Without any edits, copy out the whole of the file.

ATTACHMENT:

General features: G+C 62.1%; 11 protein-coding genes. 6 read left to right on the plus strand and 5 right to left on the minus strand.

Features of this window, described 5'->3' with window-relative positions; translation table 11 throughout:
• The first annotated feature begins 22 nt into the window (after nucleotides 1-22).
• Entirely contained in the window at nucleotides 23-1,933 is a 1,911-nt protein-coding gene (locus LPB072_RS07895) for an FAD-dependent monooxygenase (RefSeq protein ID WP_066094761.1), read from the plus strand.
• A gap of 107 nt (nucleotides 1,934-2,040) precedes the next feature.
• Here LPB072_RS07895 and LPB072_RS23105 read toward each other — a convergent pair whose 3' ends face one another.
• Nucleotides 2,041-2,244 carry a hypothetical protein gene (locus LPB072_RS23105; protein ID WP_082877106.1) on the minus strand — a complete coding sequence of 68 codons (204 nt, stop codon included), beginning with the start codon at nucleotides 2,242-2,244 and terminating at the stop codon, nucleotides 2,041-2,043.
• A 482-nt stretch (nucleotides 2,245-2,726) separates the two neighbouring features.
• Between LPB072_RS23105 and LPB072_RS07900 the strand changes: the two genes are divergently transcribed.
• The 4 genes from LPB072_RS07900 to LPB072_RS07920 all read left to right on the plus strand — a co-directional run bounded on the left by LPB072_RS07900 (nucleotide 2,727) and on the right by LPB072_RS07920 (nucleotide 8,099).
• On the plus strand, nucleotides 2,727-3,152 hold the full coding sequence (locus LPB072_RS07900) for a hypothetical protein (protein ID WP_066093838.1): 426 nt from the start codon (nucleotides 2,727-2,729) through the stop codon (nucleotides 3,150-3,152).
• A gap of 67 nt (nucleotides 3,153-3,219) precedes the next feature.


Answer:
General features: G+C 62.1%; 11 protein-coding genes. 6 read left to right on the plus strand and 5 right to left on the minus strand.

Features of this window, described 5'->3' with window-relative positions; translation table 11 throughout:
• The first annotated feature begins 22 nt into the window (after nucleotides 1-22).
• Entirely contained in the window at nucleotides 23-1,933 is a 1,911-nt protein-coding gene (locus LPB072_RS07895) for an FAD-dependent monooxygenase (RefSeq protein ID WP_066094761.1), read from the plus strand.
• A gap of 107 nt (nucleotides 1,934-2,040) precedes the next feature.
• Here LPB072_RS07895 and LPB072_RS23105 read toward each other — a convergent pair whose 3' ends face one another.
• Nucleotides 2,041-2,244 carry a hypothetical protein gene (locus LPB072_RS23105; protein ID WP_082877106.1) on the minus strand — a complete coding sequence of 68 codons (204 nt, stop codon included), beginning with the start codon at nucleotides 2,242-2,244 and terminating at the stop codon, nucleotides 2,041-2,043.
• A 482-nt stretch (nucleotides 2,245-2,726) separates the two neighbouring features.
• Between LPB072_RS23105 and LPB072_RS07900 the strand changes: the two genes are divergently transcribed.
• The 4 genes from LPB072_RS07900 to LPB072_RS07920 all read left to right on the plus strand — a co-directional run bounded on the left by LPB072_RS07900 (nucleotide 2,727) and on the right by LPB072_RS07920 (nucleotide 8,099).
• On the plus strand, nucleotides 2,727-3,152 hold the full coding sequence (locus LPB072_RS07900) for a hypothetical protein (protein ID WP_066093838.1): 426 nt from the start codon (nucleotides 2,727-2,729) through the stop codon (nucleotides 3,150-3,152).
• A gap of 67 nt (nucleotides 3,153-3,219) precedes the next feature.